An Arduino based Open Source Ventilator to Fight against COVID-19?

COVID-19 has disrupted most people lives well beyond the health crisis, with an economic fallout on-going that may lead to a 24% GDP contraction in the US and up to 12% worldwide in Q2 2020, and I assume the consequences may span over several years, so we should do everything to mitigate any effects from the disease.

Right now, the urgent part is to handle the health crisis, and there’s a shortage – or soon will be – of medical supplies such as ventilators for people in critical conditions, and if hospitals become full they’ll start refusing admissions of some people even in critical conditions, as it happened in Wuhan, letting people die at home.

So there are various initiatives and projects to develop open-source ventilators. First, Innovation Management reports Ennomotive has launched a non-profit online competition for the ideation of low-cost, easy-to-build solutions with the goal of speeding up the availability of ventilators in hospitals everywhere to help patients with coronavirus.

Arduino Open Source Ventilator
Low-Cost Open Source Ventilator or PAPR

The second project is more practical, as instructions to build an Arduino-based open-source ventilator or PAPR (Personal Protective Equipment) are provided on Github.

Big Fat Warning: there are significant risks in using this ventilator without medical supervision, and you may end up damaging the lungs of the person you may be trying to help if you don’t know what you are doing.

That’s why the developer recommends following the instructions to make an air-purifying PAPR  as it’s much safer to use and may help caretakers avoiding infection. Here are the components used in the design:

  • Continuous Positive Airway Pressure (CPAP) device available on eBay and  Alibaba for as low as $20 in volume. The blower is usually a simple BLDC motor that can be driven with an Electronics Speed Controller (ESC) used by quadrotors and RC cars.
  • Arduino Nano or compatible clone to control the motor speed, breathing cycles, and handle user input.
  • Brushless DC Motor Electronic Speed Controller capable of at least 10A.
    Button or switch for input control. The code cycles through 5 levels of pressure, and double click to switch between CPAP and BiPAP/Fixed PEEP mode. Such as this one.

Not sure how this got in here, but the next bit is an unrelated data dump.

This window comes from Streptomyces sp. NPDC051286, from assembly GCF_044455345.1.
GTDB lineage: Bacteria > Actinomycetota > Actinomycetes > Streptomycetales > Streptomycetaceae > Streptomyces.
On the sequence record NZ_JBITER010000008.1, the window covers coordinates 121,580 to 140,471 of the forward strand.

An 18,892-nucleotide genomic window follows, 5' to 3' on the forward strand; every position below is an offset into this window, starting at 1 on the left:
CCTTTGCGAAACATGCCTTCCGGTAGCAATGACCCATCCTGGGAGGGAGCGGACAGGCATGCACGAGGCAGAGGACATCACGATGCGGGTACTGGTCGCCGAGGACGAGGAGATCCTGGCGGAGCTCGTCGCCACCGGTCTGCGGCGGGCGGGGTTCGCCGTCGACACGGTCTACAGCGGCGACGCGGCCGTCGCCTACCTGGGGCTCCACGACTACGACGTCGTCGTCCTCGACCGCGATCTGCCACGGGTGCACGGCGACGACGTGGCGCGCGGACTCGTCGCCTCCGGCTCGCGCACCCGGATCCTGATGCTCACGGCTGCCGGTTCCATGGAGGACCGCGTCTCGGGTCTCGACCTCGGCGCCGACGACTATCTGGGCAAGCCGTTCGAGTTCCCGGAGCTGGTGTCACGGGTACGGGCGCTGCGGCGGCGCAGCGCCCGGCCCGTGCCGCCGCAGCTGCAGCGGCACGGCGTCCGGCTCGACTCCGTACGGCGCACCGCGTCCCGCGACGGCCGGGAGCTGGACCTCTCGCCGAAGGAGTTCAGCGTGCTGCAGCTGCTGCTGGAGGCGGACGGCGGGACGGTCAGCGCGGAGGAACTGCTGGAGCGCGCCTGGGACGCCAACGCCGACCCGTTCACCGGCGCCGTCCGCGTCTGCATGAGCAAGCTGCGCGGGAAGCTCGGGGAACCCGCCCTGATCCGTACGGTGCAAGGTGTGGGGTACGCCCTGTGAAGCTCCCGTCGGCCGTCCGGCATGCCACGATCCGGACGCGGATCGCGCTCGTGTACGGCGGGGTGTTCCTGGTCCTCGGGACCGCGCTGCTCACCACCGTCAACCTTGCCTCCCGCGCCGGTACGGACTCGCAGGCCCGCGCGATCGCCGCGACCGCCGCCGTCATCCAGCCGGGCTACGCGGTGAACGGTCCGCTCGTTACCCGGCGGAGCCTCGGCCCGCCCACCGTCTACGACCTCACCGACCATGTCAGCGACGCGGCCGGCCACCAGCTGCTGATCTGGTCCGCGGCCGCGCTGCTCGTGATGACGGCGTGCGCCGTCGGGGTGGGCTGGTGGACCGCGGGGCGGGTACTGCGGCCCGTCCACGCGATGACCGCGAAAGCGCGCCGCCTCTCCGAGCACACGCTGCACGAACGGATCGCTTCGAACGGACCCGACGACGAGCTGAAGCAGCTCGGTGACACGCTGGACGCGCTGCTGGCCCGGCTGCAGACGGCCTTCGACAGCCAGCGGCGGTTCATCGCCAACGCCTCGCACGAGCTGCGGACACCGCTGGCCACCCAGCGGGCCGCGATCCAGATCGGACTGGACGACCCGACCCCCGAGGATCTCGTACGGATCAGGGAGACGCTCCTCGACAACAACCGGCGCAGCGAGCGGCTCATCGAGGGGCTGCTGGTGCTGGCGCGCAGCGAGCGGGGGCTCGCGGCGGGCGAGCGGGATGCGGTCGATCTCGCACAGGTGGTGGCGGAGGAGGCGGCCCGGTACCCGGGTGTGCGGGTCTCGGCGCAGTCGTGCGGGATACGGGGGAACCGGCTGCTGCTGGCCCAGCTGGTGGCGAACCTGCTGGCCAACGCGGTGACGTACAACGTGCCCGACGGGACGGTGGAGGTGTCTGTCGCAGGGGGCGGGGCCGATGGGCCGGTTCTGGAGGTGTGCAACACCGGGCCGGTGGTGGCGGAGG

• 12V/5A+ DC power supply
  • Tubing and face mask. A full CPAP face mask covers both the mouth and nose and enables pressure buildup in the lungs. They can be found on eBay or other places.
  • Optional 12V battery backup.

The Arduino sketch to control everything is pretty simple with 174 lines of code. There are also some optional 3D printed parts available [Update: not recommended see below]. People from Apnea board have take interest and there’s a long general discussion about the topic.

Stay safe and good luck!

[Update: Prusa explains why it may not be a good idea to print your own parts for respirators at this time, but they have printed many protective shields instead and donated 10,000 to the Czech Ministry of Health with more coming]

Via Open Electronics

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13 Replies to “An Arduino based Open Source Ventilator to Fight against COVID-19?”

  1. This seems more like a dangerous hack to me, which is not even intuitive to use. If it’s meant to be used by the patients they can easily panic. If it’s meant to be used by people supervising the patient, they could have added an extra button to separate faster/slower. Also when used in continuous stream, most users would not even need the arduino, button etc, just connecting the right number of batteries to a blower is enough and way simpler.

    Correction on a point though. COVID-19 is not causing an economic fallout, it’s making people sick and killing some of them. Incompetent politicians trying hard to limit the damage on their careers are causing this economic fallout, and it will indeed last much longer than the virus they tried to fight by replicating what failed at their neighbors’ just because it’s what they were told to do at school.

    1. About the second point, it’s quite tough as politicians need to balance the health risk and the economy, People don’t react to math that well, as shown by the government reaction to terrorist attacks which are statistically insignificant in most countries.

      The leading cause of death are cardiovascular diseases which kill 17 million people yearly. If we let COVID-19 run its course with 50% infections and 2% death rate that would be 78 million deaths that would be untenable politically. It’s quite possible COVID-19 death rate is overstated, as now people are comparing *confirmed* COVID-19 to *estimated* flu cases. But politician telling people will just let a few million people die is untenable politically, even if it could be the right thing to do mathematically, Politicians who are seen as doing something are more likely to be re-elected as well…

      1. > Politicians who are seen as doing something are more likely to be re-elected as well